Stead RH, Dixon MF, Bramwell NH: Mast cells are closely apposed to nerves in the human gastrointestinal mucosa. Gastroenterology. 1989, 97: 575-85.
Shanahan F, Denburg JA, Fox J: Mast cell heterogeneity: effects of neuroenteric peptides on histamine release. J Immunol. 1985, 135: 1331-7.
Barbara G, Stanghellini V, De Giorgio R: Activated mast cells in proximity to colonic nerves correlate with abdominal pain in irritable bowel syndrome. Gastroenterology. 2004, 126: 693-702. 10.1053/j.gastro.2003.11.055.
Jiang W, Kreis ME, Eastwood C: 5-HT3 and histamine H1 receptors mediate afferent nerve sensitivity to intestinal anaphylaxis in rats. Gastroenterology. 2000, 119: 1267-75. 10.1053/gast.2000.19461.
McKay DM, Bienenstock J: The interaction between mast cells and nerves in the gastrointestinal tract. Immunol Today. 1994, 15: 533-8. 10.1016/0167-5699(94)90210-0.
Perdue MH, Masson S, Wershil BK, Galli SJ: Role of mast cells in ion transport abnormalities associated with intestinal anaphylaxis: correction of the diminished secretory response in genetically mast cell-deficient W/Wv mice by bone marrow transplantation. J Clin Invest. 1991, 87: 687-93. 10.1172/JCI115047.
Javed NH, Wang YZ, Cooke HJ: Neuroimmune interactions: role for cholinergic neurons in intestinal anaphylaxis. Am J Physiol. 1992, 263: G847-52.
Wershil BK, Castagliuolo I, Pothoulakis C: Direct evidence of mast cell involvement in Clostridium difficile toxin A-induced enteritis in mice. Gastroenterology. 1998, 114: 956-64. 10.1016/S0016-5085(98)70315-4.
Castagliuolo I, LaMont JT, Letourneau R: Neuronal involvement in the intestinal effects of Clostridium difficile toxin A and Vibrio cholerae enterotoxin in rat ileum. Gastroenterology. 1994, 107: 657-65.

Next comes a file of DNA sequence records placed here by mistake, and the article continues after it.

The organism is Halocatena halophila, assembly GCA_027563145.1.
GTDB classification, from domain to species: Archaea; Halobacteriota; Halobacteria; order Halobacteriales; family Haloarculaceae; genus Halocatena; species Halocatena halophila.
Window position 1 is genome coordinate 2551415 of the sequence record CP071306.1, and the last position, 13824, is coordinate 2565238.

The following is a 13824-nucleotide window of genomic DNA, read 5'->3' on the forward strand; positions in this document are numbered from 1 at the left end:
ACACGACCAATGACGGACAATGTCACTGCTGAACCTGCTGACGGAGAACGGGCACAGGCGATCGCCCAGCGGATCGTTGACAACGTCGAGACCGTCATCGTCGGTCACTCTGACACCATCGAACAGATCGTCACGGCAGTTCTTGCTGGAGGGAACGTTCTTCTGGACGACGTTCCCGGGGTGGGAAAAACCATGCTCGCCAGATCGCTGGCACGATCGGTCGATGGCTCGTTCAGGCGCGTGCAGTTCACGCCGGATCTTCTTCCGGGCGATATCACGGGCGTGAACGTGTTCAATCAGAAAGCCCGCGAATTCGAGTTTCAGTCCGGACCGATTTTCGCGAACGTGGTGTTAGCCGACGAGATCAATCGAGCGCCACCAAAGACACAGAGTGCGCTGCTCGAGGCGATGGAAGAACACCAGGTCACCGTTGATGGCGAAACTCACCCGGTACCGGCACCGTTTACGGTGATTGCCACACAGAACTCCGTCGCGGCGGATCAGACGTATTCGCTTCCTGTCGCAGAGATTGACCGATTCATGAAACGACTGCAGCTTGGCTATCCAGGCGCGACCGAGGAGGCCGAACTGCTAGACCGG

Barnes PJ: Cytokine modulators as novel therapies for airway disease. Eur Respir J Suppl. 2001, 34: 67s-77s. 10.1183/09031936.01.00229901.
Toyoda M, Morohashi M: Morphological assessment of the effects of cyclosporin A on mast cell-nerve relationship in atopic dermatitis. Acta Derm Venereol. 1998, 78: 321-5. 10.1080/000155598442962.
Mazelin L, Theodorou V, Fioramonti J, Bueno L: Vagally dependent protective action of calcitonin gene-related peptide on colitis. Peptides. 1999, 20: 1367-74. 10.1016/S0196-9781(99)00144-8.
Reinshagen M, Patel A, Sottili M: Action of sensory neurons in an experimental rat colitis model of injury and repair. Am J Physiol. 1996, 270 (1 Pt 1): G79-86.
Miampamba M, Sharkey KA: Distribution of calcitonin gene-related peptide, somatostatin, substance P, and vasoactive intestinal polypeptide in experimental colitis in rats. Neurogastroenterol Motil. 1998, 10: 315-29. 10.1046/j.1365-2982.1998.00111.x.
Lambrecht BN, Germonpre PR, Everaert EG: Endogenously produced substance P contributes to lymphocyte proliferation induced by dendritic cells and direct TCR ligation. Eur J Immunol. 1999, 29: 3815-25. 10.1002/(SICI)1521-4141(199912)29:12<3815::AID-IMMU3815>3.0.CO;2-#.
Weinstock JV, Blum A, Walder J, Walder R: Eosinophils from granulomas in murine schistosomiasis mansoni produce substance P. J Immunol. 1988, 141: 961-6.
Maggi CA: The effects of tachykinins on inflammatory and immune cells. Regul Pept. 1997, 70: 75-90. 10.1016/S0167-0115(97)00029-3.